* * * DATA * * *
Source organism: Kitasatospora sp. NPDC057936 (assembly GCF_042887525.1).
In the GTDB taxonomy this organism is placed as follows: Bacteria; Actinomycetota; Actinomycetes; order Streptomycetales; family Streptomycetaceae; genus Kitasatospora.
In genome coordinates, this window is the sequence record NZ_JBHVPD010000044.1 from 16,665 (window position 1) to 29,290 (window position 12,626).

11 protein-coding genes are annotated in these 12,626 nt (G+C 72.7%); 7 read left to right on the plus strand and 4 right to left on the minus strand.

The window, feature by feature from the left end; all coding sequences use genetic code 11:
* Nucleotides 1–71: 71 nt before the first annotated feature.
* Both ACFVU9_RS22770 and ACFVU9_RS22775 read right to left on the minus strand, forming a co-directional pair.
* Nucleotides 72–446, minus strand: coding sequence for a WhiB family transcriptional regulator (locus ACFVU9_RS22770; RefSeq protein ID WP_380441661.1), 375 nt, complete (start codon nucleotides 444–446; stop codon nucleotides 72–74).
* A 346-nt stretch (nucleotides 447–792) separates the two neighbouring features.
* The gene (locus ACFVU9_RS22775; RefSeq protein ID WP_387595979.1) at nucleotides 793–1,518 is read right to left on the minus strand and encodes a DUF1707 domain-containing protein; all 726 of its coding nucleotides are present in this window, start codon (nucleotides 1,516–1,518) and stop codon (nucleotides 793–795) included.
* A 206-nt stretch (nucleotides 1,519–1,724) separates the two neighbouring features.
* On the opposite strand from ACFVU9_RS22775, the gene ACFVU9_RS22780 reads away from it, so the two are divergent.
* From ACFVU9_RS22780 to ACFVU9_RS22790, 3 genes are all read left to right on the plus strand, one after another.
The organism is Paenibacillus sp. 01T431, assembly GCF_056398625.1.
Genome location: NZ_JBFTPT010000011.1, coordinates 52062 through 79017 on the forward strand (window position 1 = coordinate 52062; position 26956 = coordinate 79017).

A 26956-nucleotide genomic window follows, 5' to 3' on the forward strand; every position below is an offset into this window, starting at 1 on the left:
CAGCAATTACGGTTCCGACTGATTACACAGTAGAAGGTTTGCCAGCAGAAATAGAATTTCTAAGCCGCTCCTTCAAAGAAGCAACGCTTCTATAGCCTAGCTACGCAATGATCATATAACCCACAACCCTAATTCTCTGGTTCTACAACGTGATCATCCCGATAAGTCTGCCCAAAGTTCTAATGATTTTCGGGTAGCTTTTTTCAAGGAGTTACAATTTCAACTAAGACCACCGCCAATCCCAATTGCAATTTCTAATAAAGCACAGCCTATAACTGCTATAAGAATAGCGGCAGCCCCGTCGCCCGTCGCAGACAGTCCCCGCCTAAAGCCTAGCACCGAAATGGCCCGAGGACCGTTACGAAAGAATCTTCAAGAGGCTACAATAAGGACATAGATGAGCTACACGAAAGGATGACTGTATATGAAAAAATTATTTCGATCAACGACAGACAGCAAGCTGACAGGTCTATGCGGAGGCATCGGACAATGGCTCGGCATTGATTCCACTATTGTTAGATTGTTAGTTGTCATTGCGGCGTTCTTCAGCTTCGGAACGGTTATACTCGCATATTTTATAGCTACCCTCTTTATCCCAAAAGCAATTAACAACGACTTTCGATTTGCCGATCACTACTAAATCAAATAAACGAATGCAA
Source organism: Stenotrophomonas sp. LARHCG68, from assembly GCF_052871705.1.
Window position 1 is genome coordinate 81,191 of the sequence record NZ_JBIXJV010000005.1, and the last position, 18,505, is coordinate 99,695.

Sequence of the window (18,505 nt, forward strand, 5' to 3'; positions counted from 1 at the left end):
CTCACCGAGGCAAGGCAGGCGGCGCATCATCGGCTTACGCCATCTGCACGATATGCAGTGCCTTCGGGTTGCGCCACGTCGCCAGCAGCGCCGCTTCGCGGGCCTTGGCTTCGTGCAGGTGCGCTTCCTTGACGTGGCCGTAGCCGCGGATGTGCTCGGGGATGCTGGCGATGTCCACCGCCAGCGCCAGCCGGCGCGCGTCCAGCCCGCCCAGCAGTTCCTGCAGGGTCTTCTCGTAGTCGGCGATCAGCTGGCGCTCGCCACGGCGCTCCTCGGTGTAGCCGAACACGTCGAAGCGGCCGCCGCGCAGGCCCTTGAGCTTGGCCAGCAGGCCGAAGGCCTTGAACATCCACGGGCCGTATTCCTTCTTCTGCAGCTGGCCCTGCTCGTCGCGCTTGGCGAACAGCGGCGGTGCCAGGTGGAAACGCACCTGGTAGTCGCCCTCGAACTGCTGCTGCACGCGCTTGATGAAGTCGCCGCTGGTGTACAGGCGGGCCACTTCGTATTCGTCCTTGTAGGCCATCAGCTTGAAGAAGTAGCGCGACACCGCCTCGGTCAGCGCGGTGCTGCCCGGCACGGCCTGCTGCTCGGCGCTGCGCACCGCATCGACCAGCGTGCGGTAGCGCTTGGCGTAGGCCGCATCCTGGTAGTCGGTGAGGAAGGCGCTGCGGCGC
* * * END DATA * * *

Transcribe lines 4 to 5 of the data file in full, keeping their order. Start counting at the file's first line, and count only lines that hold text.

11 protein-coding genes are annotated in these 12,626 nt (G+C 72.7%); 7 read left to right on the plus strand and 4 right to left on the minus strand.

The window, feature by feature from the left end; all coding sequences use genetic code 11: